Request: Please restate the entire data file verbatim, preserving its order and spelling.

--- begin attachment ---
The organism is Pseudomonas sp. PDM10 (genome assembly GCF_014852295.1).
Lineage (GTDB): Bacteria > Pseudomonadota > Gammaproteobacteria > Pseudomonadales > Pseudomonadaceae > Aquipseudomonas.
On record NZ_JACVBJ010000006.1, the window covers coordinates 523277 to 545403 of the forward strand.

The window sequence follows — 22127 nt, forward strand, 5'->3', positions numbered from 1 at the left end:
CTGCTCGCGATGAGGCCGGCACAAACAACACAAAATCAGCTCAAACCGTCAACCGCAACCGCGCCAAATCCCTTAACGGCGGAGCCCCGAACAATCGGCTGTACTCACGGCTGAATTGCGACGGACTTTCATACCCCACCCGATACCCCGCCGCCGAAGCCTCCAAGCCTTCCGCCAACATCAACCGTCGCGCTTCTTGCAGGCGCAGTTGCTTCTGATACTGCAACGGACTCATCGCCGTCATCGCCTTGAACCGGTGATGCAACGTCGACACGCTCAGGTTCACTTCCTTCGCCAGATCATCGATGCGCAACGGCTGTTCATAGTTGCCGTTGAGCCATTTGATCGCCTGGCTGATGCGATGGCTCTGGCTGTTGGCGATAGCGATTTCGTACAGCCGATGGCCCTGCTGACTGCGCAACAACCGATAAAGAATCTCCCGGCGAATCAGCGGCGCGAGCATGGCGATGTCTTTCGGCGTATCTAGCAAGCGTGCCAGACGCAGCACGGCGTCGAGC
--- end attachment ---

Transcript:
The organism is Pseudomonas sp. PDM10 (genome assembly GCF_014852295.1).
Lineage (GTDB): Bacteria > Pseudomonadota > Gammaproteobacteria > Pseudomonadales > Pseudomonadaceae > Aquipseudomonas.
On record NZ_JACVBJ010000006.1, the window covers coordinates 523277 to 545403 of the forward strand.

The window sequence follows — 22127 nt, forward strand, 5'->3', positions numbered from 1 at the left end:
CTGCTCGCGATGAGGCCGGCACAAACAACACAAAATCAGCTCAAACCGTCAACCGCAACCGCGCCAAATCCCTTAACGGCGGAGCCCCGAACAATCGGCTGTACTCACGGCTGAATTGCGACGGACTTTCATACCCCACCCGATACCCCGCCGCCGAAGCCTCCAAGCCTTCCGCCAACATCAACCGTCGCGCTTCTTGCAGGCGCAGTTGCTTCTGATACTGCAACGGACTCATCGCCGTCATCGCCTTGAACCGGTGATGCAACGTCGACACGCTCAGGTTCACTTCCTTCGCCAGATCATCGATGCGCAACGGCTGTTCATAGTTGCCGTTGAGCCATTTGATCGCCTGGCTGATGCGATGGCTCTGGCTGTTGGCGATAGCGATTTCGTACAGCCGATGGCCCTGCTGACTGCGCAACAACCGATAAAGAATCTCCCGGCGAATCAGCGGCGCGAGCATGGCGATGTCTTTCGGCGTATCTAGCAAGCGTGCCAGACGCAGCACGGCGTCGAGC